Friday, May 9, 2014

I Saved for Three Years for Mt. Everest

I saved money from every paycheck for three years to pay for Mt. Everest. I thought about it weekly, if not daily. I will probably say this phrase often in the coming months. With so many dead people it feels selfish to talk about money, but it was tens of thousands of dollars and everyone knows the risks.

One of my teammates said with a smile at base camp, "I invested my life savings in a third world country and lost it all." This is like my huge loss on A123 stock. I do have positive things to say about the whole experience, but like I said before, this will take months to write it all down.

The Speeches at EBC April 24th
There seemed to be three kinds of people on Everest. Early career young people, like myself, climbers who I would characterize as "dirt bags" who have lived in their van or in a tent for portions of time. Those that climb independently all the time. For us, it was a huge amount of money. We have the skills and the experience to be here, but the money is a huge huge hurdle. The second type of person was a later career person, with some climbing experience who has money and time. The kind of person who spends $100,000 on a ticket into space for next year. The kind of person who has been on numerous helicopter flights, maybe even pre-acclimating in a tent and helicoptering into base camp. This person has experience because he or she can afford to take expeditions all over the world, and is well read enough to know what is required above 8000 meters. Taking a loss of this size was not such a big deal. The third type of person was generally mid to later career, not so rich, and without the luxury of time that us young climbers recently had to develop climbing skills independently by trial and error. For them it was still a huge investment.

In the Kumbu, people think that all westerners have money. At the Paradise Lodge in Lukla, with any bad weather the manager/owner lady would remind you every hour that maybe you should take a helicopter, "only $550 per person". As if $500 is just something we can toss away. I am happy I trekked out to Phaplu and took a 15 hour jeep ride with five Sherpas over three days for a total cost to me (excluding porters for my two bags) of about $50 (including the two porters carrying my 90 lbs. of stuff for two days I think $110).

Last night in Kathmandu several of us were discussing our experiences and one person said, in the Solokumbu region we are viewed as rich people who will pay lots of money versus in the rest of Nepal the shop owners are just happy we stopped at their shop. The people in the Kumbu won the lottery. Maybe five billion people in the world live on less than $10 per day, but here a Sherpa can make $6000 in two months.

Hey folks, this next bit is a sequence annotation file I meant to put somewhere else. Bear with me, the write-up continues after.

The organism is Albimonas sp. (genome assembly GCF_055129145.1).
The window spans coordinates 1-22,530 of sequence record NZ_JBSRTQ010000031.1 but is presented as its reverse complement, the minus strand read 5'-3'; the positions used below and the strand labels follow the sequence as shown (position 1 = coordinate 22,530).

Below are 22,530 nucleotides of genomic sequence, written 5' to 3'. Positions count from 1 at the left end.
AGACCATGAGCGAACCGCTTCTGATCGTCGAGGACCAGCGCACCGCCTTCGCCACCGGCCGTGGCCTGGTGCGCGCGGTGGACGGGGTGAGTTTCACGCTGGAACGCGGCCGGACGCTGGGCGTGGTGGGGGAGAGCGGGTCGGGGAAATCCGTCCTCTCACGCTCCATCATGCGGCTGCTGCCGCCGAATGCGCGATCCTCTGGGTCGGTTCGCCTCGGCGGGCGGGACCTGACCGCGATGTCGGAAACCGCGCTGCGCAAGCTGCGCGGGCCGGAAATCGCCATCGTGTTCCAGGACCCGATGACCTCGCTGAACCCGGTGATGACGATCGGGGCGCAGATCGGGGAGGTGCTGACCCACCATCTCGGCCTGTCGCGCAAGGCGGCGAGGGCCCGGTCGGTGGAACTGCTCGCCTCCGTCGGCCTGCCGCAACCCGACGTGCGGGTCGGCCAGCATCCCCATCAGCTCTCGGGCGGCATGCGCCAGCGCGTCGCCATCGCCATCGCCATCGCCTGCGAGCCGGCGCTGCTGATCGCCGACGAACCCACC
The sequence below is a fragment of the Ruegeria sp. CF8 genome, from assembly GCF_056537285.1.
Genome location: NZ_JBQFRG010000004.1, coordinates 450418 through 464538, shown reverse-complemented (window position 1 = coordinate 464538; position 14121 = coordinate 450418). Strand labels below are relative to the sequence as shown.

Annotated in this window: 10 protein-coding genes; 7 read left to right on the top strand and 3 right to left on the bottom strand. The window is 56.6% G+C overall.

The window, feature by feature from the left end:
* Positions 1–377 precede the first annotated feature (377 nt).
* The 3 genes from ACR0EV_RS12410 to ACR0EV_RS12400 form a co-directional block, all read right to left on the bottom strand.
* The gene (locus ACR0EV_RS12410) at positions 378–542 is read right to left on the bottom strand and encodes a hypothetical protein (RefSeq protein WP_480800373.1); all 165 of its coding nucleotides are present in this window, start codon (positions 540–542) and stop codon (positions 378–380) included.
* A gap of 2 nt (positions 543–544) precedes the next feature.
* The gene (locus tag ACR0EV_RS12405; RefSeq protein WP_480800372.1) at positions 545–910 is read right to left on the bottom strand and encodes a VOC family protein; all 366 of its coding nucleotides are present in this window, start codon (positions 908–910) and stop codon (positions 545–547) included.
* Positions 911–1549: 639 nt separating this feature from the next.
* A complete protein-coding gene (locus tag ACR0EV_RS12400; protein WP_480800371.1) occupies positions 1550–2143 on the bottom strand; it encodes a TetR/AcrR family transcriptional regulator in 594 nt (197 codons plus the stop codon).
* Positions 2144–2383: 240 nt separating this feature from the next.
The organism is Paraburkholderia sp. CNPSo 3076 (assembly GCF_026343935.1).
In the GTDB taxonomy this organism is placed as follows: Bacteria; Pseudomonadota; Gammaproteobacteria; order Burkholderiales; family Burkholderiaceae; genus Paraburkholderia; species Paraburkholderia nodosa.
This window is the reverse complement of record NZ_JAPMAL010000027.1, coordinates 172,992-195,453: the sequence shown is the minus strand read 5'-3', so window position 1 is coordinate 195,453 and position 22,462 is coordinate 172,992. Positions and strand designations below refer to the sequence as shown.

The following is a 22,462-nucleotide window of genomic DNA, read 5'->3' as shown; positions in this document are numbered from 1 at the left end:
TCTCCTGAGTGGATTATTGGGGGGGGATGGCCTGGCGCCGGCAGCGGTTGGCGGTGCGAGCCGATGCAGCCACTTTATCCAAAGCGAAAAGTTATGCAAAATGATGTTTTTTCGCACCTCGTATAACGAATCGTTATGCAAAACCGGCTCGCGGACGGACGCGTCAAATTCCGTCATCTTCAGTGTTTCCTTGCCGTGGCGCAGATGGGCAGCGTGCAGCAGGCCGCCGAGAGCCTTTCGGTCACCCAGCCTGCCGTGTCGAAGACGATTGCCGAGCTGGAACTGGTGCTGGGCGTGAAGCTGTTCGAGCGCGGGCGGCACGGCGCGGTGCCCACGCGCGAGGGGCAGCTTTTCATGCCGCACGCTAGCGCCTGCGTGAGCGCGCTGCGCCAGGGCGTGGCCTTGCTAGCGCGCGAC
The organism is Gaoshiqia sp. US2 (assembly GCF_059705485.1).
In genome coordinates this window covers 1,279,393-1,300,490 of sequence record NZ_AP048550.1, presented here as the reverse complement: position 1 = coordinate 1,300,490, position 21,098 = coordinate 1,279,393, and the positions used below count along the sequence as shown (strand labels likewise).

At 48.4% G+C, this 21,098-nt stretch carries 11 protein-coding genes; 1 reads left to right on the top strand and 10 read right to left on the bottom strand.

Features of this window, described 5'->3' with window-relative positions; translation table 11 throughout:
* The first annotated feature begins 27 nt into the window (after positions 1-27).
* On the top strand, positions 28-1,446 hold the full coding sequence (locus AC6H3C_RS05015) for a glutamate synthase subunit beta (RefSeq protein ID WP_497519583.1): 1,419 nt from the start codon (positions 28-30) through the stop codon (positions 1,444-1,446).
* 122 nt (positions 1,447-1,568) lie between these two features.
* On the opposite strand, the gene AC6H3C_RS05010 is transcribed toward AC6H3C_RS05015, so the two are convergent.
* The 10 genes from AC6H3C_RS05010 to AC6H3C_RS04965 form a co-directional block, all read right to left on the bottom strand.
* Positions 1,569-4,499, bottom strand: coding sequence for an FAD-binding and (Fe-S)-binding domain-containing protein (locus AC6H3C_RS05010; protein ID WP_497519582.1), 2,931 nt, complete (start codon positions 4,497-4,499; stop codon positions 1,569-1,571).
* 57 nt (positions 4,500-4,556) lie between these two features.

In the world of adventure travel most expensive is a space trip, $20-30 million to go to the ISS or $100k+ for a few minutes above 100 km (although none of those companies have actually started running trips yet). Then there are polar expeditions, on the order of $150k+ depending on what you want to do, that is from the coast or just the last degree and what kind of support. There are ocean rowing crossings, around $50k+. Then fourth on the list is Everest, $30k+. You can do K2 or any other 8000 meter peak in the world for $15,000 or less. There is only one highest mountain.

In the west we will likely be branded as murderers because we send high altitude porters into dangerous places. I told a Sherpa friend that in the future I may do no Sherpas (no high altitude porters) for all my climbs, but then he mentioned that there is tension between the Sherpas (2013 Everest fight) and independent western climbers because climbing on our own we are keeping Sherpas from having a job. It's like we owe it to them to hire them, and if we don't hire them, they resent us, despite the fact that maybe 16 of them could die at one time when a serac collapses. It's a double standard. It would be easier to go on an expedition if I hired less people but then I also have a lower chance of summit success.
Asian Trekking Sherpas Eating Dahl Bat in Dingboche
I don't know. I turned 28 today. Just another reminder I need to get busy getting stuff done. Also a strange reminder that I don't know as much for a 28 year old as I feel I should. I feel like the lyrics from Coldplay Square One.

Summiting the EBC Dining Tent April 24th in my Down Suit for Breakfast

1 comment:

  1. Three kinds of people, but numerous attributes in common: (1) narcissistic; (2) hubristic (3) environmentally, either uncaring or just plain ignorant; and (4) arrogant. Happy Birthday, hopefully you may have learned one thing from this experience, i.e., sometimes life doesn't go just the way you planned and/or hoped it would go. Rather than lament about the $$$, maybe view this experience as God's will, and be thankful for the new friends you've made and the overall experience. Personally, I look at you as having been blessed for even having had the opportunity to get to BC. P.S. I suggest going forward you may be well advised not to refer to anyone, even oneself, as a "dirt-bag"; not good for the ego and you never know who is going to be holding the other end of the rope someday.

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